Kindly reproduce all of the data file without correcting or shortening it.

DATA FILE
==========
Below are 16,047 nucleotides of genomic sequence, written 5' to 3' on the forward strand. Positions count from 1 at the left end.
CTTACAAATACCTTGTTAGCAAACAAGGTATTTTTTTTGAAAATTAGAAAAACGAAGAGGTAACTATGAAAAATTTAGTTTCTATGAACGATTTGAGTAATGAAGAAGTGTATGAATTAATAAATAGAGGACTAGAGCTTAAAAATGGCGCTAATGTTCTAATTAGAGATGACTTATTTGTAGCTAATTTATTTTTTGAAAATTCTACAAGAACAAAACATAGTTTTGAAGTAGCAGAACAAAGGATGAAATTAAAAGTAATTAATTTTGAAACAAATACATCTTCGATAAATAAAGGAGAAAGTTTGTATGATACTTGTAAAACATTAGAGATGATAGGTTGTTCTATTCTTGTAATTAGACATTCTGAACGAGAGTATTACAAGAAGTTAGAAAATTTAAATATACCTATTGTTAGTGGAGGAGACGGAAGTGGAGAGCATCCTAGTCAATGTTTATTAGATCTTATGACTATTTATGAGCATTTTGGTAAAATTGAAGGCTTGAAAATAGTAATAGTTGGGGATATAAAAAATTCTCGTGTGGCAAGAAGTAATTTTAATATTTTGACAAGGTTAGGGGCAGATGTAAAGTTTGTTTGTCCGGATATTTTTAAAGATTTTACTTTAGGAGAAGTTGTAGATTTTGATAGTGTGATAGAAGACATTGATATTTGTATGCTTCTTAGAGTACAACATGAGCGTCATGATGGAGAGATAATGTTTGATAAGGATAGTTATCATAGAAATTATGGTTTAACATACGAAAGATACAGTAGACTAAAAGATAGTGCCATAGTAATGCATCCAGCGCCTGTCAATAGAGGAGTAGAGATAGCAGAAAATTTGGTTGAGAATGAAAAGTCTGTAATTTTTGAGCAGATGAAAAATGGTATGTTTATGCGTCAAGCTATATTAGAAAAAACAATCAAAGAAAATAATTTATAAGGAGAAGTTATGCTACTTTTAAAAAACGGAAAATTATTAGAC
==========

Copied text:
Below are 16,047 nucleotides of genomic sequence, written 5' to 3' on the forward strand. Positions count from 1 at the left end.
CTTACAAATACCTTGTTAGCAAACAAGGTATTTTTTTTGAAAATTAGAAAAACGAAGAGGTAACTATGAAAAATTTAGTTTCTATGAACGATTTGAGTAATGAAGAAGTGTATGAATTAATAAATAGAGGACTAGAGCTTAAAAATGGCGCTAATGTTCTAATTAGAGATGACTTATTTGTAGCTAATTTATTTTTTGAAAATTCTACAAGAACAAAACATAGTTTTGAAGTAGCAGAACAAAGGATGAAATTAAAAGTAATTAATTTTGAAACAAATACATCTTCGATAAATAAAGGAGAAAGTTTGTATGATACTTGTAAAACATTAGAGATGATAGGTTGTTCTATTCTTGTAATTAGACATTCTGAACGAGAGTATTACAAGAAGTTAGAAAATTTAAATATACCTATTGTTAGTGGAGGAGACGGAAGTGGAGAGCATCCTAGTCAATGTTTATTAGATCTTATGACTATTTATGAGCATTTTGGTAAAATTGAAGGCTTGAAAATAGTAATAGTTGGGGATATAAAAAATTCTCGTGTGGCAAGAAGTAATTTTAATATTTTGACAAGGTTAGGGGCAGATGTAAAGTTTGTTTGTCCGGATATTTTTAAAGATTTTACTTTAGGAGAAGTTGTAGATTTTGATAGTGTGATAGAAGACATTGATATTTGTATGCTTCTTAGAGTACAACATGAGCGTCATGATGGAGAGATAATGTTTGATAAGGATAGTTATCATAGAAATTATGGTTTAACATACGAAAGATACAGTAGACTAAAAGATAGTGCCATAGTAATGCATCCAGCGCCTGTCAATAGAGGAGTAGAGATAGCAGAAAATTTGGTTGAGAATGAAAAGTCTGTAATTTTTGAGCAGATGAAAAATGGTATGTTTATGCGTCAAGCTATATTAGAAAAAACAATCAAAGAAAATAATTTATAAGGAGAAGTTATGCTACTTTTAAAAAACGGAAAATTATTAGAC